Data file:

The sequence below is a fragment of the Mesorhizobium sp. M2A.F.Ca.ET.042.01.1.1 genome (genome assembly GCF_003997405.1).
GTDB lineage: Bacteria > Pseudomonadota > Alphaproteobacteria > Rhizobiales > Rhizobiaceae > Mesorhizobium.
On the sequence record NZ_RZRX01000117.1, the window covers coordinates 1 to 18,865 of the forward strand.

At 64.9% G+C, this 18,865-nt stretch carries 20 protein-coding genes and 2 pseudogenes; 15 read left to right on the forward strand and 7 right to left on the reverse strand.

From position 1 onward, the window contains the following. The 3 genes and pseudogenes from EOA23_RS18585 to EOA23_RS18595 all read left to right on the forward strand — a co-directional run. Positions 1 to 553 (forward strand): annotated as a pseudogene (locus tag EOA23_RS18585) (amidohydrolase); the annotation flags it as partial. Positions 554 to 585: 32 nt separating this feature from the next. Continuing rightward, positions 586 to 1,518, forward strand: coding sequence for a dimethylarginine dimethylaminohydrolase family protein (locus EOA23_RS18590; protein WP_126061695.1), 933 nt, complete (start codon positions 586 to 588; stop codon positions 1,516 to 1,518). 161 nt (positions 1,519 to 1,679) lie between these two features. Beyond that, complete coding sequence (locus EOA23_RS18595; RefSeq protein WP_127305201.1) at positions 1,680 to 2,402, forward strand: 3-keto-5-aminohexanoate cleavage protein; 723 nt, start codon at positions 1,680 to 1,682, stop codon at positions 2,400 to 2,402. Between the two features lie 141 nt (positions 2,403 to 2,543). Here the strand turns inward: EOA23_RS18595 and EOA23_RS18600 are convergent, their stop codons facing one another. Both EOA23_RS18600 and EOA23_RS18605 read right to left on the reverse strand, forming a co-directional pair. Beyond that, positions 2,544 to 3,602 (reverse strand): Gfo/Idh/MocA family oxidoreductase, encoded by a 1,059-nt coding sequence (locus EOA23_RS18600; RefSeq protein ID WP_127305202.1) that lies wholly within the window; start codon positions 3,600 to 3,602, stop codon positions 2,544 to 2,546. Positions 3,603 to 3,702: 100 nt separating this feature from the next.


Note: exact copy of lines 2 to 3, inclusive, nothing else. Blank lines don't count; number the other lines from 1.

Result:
GTDB lineage: Bacteria > Pseudomonadota > Alphaproteobacteria > Rhizobiales > Rhizobiaceae > Mesorhizobium.
On the sequence record NZ_RZRX01000117.1, the window covers coordinates 1 to 18,865 of the forward strand.